Another interesting (at least to us) point in our paper is that Keynes who, as editor of the *Economic Journal*, asked Sraffa to review *Prices and Production*, borrowed Sraffa’s own-rate terminology in chapter 17 of the *General Theory*, but, instead of following Sraffa’s analysis and arguing that there is no natural rate of interest, Keynes proceeded to derive, using (without acknowledgment) a generalized version of Fisher’s argument of 1896, a unique relationship between commodity own rates, adjusted for expected price changes, and net service yields, such that the expected net returns on all assets would be equalized. From this, Keynes did not conclude, as had Sraffa, that there is no natural rate of interest. Rather, he made a very different argument: that the natural rate of interest is a useless concept, because there are many natural rates each corresponding to a different the level of income and employment, a consideration that Hayek, and presumably Fisher, had avoided by assuming full intertemporal equilibrium. But Keynes never disputed that for any given level of income and employment, there would be a unique real rate to which all commodity own rates had to correspond. Thus, Keynes turned Sraffa’s analysis on its head. And the final point of interest is that even though Keynes, in chapter 17, presented essentially the same analysis of own rates, though in more general terms, that Fisher had presented 40 years earlier, Keynes in chapter 13 explicitly rejected Fisher’s distinction between the real and nominal rates of interest. Go figure.

Bob Murphy wrote a nice paper on the Sraffa-Hayek debate, which I have referred to before on this blog. However, I disagree with him that Sraffa’s criticism of Hayek was correct. In a post earlier this week, he infers, from our statement that, as long as price expectations are correct, any nominal rate is consistent with the unique real natural rate, that we must agree with him that Sraffa was right and Hayek was wrong about the natural rate. I think that Bob is in error on the pure theory here. There is a unique real natural rate in intertemporal equilibrium, and, in principle, the monetary authority could set a money rate equal to that real rate, provided that that nominal rate was consistent with the price expectations held by the public. However, intertemporal equilibrium could be achieved by any nominal interest rate selected by the monetary authority, again provided that the nominal rate chosen was consistent with the price expectations held by the public. In practice, either formulation is very damaging to Hayek’s policy criterion of setting the nominal interest rate equal to the real natural rate. But contrary to Sraffa’s charge, the policy criterion is not incoherent. It is just unworkable, as Hayek formulated it, and, on Hayek’s own theory, the criterion is unnecessary to avoid distorting malinvestments.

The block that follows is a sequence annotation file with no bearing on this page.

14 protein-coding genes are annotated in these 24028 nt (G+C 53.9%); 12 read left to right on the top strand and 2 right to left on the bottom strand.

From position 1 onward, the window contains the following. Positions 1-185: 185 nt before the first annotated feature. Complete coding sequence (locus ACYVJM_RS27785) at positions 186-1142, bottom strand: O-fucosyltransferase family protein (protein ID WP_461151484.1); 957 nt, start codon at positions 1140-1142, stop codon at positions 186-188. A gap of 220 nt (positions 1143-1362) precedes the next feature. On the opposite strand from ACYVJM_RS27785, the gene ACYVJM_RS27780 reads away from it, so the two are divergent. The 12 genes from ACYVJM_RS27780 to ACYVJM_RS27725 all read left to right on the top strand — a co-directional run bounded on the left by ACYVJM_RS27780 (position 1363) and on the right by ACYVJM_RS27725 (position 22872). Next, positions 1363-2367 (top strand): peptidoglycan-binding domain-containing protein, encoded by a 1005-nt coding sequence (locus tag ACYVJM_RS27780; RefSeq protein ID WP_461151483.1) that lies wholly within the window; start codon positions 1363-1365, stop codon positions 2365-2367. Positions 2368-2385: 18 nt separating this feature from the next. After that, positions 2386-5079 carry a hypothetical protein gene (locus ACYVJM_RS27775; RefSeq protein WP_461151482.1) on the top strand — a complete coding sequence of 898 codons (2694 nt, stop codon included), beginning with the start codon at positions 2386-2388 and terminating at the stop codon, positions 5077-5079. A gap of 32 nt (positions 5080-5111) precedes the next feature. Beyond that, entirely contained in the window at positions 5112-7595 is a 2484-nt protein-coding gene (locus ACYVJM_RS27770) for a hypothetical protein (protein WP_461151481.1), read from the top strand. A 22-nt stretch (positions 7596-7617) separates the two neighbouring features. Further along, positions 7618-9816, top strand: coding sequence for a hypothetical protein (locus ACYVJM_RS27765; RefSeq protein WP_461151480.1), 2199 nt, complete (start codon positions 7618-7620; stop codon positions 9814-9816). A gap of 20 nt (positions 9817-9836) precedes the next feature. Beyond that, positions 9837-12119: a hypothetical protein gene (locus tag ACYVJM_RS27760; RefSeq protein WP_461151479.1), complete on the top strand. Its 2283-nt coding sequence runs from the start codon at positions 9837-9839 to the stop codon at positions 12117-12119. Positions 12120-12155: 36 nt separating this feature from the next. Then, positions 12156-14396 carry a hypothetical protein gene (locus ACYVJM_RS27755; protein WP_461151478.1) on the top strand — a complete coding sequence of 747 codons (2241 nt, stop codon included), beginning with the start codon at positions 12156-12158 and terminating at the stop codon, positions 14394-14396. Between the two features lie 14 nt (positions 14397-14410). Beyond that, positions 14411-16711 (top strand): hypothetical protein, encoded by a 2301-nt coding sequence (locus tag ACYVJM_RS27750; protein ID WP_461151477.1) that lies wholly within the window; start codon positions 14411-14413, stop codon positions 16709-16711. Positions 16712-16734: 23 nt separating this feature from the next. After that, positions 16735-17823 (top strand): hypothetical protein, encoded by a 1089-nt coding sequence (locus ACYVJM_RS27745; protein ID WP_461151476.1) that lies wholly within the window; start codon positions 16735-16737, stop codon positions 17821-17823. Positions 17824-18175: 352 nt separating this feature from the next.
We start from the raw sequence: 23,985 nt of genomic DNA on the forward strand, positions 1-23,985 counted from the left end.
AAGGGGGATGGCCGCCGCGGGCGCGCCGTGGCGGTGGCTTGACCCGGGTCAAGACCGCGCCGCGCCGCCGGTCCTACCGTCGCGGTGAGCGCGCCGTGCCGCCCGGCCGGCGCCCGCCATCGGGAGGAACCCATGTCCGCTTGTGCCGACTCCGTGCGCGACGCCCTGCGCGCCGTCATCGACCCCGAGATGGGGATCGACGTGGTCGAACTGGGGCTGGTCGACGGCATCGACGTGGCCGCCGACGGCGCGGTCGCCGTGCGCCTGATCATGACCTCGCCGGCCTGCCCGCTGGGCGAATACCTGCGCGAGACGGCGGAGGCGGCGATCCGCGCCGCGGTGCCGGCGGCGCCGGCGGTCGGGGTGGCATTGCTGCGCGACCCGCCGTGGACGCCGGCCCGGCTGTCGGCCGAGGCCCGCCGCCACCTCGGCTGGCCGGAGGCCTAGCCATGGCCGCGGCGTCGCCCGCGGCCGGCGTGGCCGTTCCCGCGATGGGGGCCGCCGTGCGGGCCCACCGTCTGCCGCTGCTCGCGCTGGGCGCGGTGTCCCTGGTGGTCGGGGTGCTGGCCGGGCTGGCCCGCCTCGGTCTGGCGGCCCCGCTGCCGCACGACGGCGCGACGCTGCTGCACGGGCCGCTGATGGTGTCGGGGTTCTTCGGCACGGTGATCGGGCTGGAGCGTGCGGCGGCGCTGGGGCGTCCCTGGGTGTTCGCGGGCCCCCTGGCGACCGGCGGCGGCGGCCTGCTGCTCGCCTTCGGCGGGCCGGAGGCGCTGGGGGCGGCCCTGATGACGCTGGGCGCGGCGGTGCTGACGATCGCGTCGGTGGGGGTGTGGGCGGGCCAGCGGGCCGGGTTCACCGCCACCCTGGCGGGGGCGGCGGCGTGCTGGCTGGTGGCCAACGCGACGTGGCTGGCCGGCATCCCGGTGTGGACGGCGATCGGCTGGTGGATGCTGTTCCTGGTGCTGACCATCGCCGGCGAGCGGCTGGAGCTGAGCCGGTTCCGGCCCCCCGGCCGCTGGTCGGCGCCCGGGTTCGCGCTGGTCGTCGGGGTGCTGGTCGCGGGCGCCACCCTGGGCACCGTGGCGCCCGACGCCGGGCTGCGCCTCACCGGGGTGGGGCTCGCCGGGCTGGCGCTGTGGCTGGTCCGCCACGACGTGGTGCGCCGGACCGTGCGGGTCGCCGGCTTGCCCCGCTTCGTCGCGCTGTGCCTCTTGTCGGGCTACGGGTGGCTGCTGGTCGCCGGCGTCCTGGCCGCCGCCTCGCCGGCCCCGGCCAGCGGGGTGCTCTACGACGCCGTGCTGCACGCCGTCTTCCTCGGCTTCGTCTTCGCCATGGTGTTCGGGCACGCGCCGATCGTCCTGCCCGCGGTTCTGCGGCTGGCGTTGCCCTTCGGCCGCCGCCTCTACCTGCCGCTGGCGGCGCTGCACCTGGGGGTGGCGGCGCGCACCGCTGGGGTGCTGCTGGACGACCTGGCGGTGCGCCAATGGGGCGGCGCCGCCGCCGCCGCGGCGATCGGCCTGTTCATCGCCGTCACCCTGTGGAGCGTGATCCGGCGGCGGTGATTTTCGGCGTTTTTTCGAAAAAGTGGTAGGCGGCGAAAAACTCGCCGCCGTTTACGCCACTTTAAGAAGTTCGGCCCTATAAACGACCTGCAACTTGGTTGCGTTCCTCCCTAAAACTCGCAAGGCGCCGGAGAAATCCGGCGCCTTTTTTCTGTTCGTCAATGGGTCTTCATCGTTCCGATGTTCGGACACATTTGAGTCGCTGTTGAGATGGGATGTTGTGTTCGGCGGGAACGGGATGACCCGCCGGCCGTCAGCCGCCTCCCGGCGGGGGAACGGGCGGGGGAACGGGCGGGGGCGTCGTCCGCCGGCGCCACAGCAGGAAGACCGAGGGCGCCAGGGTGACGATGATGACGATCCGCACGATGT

“However, intertemporal equilibrium could be achieved by any nominal interest rate selected by the monetary authority, again provided that the nominal rate chosen was consistent with the price expectations held by the public”

This seems misleading. If the nominal rate chosen has to be consistent with “the price expectations held by the public” – doesn’t that limit it to one rate ?

In addition as well as price expectations held by the public surely the natural rate must also factor in time preferences held by the public ?

So at any point in time the public will hold

1) expectations about future prices

2) time preference valuations between future and present goods

Both of these will surely combine to give a unique natural rate.

In addition why is setting such a rate unworkable ? Didn’t Hayek argue for holding MV constant ? if so then if the monetary authorities adjusted the interest rate to achieve that goal they would hit the “natural” rate, as long as they had successfully led the public to expect this . If the public expects constant MV then they should expect any price changes to be due to real factors and the interest rate should get set to the “natural” rate via market forces.